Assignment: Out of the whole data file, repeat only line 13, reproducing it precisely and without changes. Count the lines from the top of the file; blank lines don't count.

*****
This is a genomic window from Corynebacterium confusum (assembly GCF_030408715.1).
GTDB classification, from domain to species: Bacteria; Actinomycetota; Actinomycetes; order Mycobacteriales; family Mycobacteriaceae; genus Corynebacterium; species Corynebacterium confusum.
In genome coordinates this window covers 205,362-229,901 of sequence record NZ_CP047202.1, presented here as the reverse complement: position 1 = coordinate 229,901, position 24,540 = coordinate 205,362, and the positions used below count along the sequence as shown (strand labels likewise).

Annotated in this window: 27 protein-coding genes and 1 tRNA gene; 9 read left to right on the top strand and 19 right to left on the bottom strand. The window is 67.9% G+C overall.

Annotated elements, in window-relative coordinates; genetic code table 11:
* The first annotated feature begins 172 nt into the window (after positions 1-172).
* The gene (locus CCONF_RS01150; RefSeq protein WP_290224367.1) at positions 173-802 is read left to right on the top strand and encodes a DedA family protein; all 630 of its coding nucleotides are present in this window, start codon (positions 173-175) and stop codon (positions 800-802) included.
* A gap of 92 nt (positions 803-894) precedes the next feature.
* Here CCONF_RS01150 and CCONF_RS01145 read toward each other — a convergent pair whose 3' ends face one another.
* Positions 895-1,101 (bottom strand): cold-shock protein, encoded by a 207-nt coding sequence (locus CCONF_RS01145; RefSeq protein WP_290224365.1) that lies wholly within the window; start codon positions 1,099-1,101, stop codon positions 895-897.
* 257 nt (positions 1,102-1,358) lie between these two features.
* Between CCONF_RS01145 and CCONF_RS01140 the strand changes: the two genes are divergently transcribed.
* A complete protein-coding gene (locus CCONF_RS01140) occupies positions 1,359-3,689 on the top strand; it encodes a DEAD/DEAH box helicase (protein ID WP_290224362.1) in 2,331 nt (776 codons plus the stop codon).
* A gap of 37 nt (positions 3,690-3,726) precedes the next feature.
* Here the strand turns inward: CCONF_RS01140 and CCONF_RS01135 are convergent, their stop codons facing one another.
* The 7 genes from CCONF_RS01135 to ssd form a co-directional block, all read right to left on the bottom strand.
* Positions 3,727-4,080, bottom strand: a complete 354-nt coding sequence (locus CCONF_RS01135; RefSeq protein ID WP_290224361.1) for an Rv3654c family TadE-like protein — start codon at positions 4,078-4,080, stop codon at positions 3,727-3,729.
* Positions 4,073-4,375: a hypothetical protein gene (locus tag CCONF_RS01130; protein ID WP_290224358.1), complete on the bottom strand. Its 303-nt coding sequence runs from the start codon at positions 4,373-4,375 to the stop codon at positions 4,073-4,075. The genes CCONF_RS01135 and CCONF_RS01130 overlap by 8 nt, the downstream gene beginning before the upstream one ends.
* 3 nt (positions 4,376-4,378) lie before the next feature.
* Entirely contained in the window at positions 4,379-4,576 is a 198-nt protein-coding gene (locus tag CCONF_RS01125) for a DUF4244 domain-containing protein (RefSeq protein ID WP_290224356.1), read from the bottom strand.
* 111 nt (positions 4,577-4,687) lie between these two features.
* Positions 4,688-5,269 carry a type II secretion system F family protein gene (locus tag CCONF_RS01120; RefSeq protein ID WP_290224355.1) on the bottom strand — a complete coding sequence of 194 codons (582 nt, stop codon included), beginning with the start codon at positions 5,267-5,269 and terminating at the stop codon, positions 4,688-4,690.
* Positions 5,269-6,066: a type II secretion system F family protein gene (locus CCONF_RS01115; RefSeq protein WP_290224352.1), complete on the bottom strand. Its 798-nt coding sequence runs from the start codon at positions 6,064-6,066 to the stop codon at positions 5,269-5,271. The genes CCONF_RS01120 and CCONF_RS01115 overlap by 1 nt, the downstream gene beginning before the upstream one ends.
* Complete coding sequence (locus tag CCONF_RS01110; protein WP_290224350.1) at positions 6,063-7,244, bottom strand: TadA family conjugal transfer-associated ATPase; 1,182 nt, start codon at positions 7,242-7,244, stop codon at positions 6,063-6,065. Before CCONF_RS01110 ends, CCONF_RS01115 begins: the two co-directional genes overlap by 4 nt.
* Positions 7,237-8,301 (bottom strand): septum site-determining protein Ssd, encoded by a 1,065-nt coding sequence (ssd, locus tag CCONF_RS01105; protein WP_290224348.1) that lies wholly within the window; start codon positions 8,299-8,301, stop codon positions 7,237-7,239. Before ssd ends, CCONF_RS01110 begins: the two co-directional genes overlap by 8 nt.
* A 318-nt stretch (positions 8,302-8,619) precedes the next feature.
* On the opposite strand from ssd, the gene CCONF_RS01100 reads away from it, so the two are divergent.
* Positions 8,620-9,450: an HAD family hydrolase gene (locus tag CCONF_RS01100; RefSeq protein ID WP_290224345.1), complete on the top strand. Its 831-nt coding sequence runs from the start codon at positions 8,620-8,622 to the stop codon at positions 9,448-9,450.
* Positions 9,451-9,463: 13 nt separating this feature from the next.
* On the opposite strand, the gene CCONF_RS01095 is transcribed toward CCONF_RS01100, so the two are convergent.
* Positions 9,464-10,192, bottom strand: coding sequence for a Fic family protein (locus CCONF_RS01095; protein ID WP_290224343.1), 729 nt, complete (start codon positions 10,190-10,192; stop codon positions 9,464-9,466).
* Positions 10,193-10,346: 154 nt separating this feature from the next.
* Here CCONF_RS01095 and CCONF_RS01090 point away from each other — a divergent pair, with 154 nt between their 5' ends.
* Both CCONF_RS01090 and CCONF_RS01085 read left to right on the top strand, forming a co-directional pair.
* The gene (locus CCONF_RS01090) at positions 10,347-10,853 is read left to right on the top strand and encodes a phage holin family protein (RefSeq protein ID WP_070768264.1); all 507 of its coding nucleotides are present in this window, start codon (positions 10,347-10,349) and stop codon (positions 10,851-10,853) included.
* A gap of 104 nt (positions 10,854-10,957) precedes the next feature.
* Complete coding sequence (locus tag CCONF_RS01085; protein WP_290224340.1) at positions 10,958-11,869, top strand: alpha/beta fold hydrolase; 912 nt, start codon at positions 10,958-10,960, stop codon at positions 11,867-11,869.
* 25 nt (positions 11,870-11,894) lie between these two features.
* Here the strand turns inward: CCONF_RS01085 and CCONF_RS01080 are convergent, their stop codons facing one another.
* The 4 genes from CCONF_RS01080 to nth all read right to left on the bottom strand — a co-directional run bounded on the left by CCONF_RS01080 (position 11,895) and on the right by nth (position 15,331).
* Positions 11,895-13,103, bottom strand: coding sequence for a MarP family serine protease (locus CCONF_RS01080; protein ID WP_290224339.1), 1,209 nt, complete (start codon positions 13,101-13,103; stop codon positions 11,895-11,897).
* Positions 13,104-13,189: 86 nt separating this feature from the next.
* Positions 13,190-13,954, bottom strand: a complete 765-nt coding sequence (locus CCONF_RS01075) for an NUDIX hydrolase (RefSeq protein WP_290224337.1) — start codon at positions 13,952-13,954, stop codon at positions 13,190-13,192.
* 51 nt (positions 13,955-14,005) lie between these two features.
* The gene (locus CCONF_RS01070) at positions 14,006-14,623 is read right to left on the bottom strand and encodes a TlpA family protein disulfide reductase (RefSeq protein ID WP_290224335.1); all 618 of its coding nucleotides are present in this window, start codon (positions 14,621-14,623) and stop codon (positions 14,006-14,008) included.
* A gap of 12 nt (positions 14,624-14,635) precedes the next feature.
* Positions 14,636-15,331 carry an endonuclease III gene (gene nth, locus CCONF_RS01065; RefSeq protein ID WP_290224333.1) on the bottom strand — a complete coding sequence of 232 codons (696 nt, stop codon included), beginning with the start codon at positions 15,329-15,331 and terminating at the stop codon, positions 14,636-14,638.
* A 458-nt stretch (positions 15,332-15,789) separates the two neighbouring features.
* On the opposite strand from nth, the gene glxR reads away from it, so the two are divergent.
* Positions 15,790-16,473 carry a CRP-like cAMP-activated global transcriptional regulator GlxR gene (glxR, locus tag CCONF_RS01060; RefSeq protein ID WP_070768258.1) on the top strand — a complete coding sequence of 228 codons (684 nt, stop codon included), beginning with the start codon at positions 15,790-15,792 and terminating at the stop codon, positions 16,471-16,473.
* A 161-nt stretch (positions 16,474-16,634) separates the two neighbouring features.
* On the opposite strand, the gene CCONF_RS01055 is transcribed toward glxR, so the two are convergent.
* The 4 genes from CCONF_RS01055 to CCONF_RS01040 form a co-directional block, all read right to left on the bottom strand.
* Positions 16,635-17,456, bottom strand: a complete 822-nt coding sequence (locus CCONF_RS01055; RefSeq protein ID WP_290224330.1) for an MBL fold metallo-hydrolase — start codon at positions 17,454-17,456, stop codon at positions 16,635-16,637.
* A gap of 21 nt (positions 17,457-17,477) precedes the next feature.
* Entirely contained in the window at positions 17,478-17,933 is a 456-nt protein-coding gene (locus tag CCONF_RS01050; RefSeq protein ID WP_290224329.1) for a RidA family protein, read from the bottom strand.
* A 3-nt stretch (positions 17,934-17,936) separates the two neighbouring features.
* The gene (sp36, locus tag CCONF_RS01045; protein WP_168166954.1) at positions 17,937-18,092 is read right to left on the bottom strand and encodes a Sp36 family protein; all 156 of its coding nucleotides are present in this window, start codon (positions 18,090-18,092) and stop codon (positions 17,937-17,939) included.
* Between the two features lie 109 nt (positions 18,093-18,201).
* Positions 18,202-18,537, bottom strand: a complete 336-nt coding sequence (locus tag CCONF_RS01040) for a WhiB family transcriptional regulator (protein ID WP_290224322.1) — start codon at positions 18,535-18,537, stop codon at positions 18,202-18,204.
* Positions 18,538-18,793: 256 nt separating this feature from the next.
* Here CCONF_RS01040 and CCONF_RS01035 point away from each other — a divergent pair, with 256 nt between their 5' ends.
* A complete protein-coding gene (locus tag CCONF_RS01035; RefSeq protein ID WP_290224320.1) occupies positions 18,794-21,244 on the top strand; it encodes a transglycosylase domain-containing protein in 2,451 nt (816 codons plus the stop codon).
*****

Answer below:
* A complete protein-coding gene (locus CCONF_RS01140) occupies positions 1,359-3,689 on the top strand; it encodes a DEAD/DEAH box helicase (protein ID WP_290224362.1) in 2,331 nt (776 codons plus the stop codon).